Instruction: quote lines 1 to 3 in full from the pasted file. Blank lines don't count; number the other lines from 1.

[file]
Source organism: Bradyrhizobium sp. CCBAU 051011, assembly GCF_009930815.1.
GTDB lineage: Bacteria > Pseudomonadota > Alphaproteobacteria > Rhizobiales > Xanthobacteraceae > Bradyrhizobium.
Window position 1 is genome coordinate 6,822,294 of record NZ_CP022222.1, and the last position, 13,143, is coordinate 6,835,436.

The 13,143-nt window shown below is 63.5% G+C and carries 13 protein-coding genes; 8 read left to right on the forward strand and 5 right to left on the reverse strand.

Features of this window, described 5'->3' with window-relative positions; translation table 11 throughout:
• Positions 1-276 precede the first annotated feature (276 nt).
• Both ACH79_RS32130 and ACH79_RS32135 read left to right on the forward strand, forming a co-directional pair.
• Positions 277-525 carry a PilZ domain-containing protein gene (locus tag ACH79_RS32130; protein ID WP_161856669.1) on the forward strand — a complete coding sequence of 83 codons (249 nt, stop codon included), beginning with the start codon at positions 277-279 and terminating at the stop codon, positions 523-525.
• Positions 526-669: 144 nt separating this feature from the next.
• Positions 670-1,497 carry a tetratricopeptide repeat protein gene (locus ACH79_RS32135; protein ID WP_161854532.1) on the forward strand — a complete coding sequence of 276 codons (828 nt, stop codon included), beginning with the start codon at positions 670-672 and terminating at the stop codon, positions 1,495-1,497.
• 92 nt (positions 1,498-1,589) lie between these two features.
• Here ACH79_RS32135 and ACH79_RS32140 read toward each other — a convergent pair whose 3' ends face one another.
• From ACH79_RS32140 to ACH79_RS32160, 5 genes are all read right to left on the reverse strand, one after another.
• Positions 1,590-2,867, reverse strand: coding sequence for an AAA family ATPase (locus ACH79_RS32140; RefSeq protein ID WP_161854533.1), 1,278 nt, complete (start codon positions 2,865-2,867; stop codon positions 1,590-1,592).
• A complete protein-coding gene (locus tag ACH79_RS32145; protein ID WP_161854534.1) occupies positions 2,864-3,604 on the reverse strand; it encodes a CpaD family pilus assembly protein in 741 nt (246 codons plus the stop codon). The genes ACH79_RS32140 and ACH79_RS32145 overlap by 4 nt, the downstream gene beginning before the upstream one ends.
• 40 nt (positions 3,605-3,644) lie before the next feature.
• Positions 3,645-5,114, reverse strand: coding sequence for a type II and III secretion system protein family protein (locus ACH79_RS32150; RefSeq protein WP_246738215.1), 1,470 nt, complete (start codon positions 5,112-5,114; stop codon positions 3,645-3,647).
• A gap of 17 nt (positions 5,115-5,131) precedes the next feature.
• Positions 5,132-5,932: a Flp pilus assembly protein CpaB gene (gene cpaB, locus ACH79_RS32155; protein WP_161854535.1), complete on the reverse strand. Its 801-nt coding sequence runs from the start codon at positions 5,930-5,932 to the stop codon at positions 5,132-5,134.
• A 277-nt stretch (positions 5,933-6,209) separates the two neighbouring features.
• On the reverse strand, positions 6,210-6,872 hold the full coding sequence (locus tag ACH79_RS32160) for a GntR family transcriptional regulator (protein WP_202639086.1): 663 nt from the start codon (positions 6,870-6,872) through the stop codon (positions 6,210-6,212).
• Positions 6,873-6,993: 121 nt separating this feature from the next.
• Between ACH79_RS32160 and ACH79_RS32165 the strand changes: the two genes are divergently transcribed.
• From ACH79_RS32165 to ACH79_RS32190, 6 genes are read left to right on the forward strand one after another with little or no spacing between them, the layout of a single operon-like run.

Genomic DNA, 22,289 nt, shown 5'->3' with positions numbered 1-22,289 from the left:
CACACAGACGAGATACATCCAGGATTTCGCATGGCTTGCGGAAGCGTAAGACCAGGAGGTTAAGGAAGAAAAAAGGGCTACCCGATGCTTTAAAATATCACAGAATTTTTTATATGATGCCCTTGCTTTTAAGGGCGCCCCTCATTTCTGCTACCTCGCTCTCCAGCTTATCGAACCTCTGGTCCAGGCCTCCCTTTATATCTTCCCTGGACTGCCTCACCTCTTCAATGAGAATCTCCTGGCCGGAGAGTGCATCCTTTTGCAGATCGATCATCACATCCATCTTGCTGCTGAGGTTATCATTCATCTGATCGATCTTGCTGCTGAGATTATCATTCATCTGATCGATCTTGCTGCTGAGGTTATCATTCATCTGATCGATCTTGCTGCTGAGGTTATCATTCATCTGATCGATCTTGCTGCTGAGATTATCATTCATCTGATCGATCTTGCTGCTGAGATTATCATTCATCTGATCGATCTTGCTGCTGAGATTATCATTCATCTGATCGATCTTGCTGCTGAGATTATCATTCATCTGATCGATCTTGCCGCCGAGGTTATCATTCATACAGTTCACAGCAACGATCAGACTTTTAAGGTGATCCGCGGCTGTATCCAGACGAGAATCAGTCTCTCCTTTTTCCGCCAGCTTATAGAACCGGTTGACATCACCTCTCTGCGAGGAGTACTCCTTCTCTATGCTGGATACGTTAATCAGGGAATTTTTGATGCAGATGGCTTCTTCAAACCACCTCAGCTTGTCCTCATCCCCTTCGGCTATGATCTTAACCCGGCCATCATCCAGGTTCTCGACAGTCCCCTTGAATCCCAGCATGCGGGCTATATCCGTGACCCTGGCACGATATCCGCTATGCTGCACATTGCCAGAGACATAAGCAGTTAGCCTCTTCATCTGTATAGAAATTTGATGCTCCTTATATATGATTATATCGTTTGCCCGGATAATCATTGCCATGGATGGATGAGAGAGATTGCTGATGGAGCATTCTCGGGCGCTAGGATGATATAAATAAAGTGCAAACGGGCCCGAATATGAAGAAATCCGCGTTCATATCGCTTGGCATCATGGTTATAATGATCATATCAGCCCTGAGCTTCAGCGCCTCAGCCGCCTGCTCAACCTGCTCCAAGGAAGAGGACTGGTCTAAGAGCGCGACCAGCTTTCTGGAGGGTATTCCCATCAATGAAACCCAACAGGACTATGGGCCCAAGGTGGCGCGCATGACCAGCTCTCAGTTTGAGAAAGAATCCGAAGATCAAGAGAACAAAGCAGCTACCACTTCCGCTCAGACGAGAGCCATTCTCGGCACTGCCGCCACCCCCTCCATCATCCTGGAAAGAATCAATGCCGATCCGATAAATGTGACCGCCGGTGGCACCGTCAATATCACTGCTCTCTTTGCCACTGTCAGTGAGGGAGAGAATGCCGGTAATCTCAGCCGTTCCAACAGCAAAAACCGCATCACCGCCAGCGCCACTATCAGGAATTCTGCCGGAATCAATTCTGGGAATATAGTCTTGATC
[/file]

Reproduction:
Source organism: Bradyrhizobium sp. CCBAU 051011, assembly GCF_009930815.1.
GTDB lineage: Bacteria > Pseudomonadota > Alphaproteobacteria > Rhizobiales > Xanthobacteraceae > Bradyrhizobium.
Window position 1 is genome coordinate 6,822,294 of record NZ_CP022222.1, and the last position, 13,143, is coordinate 6,835,436.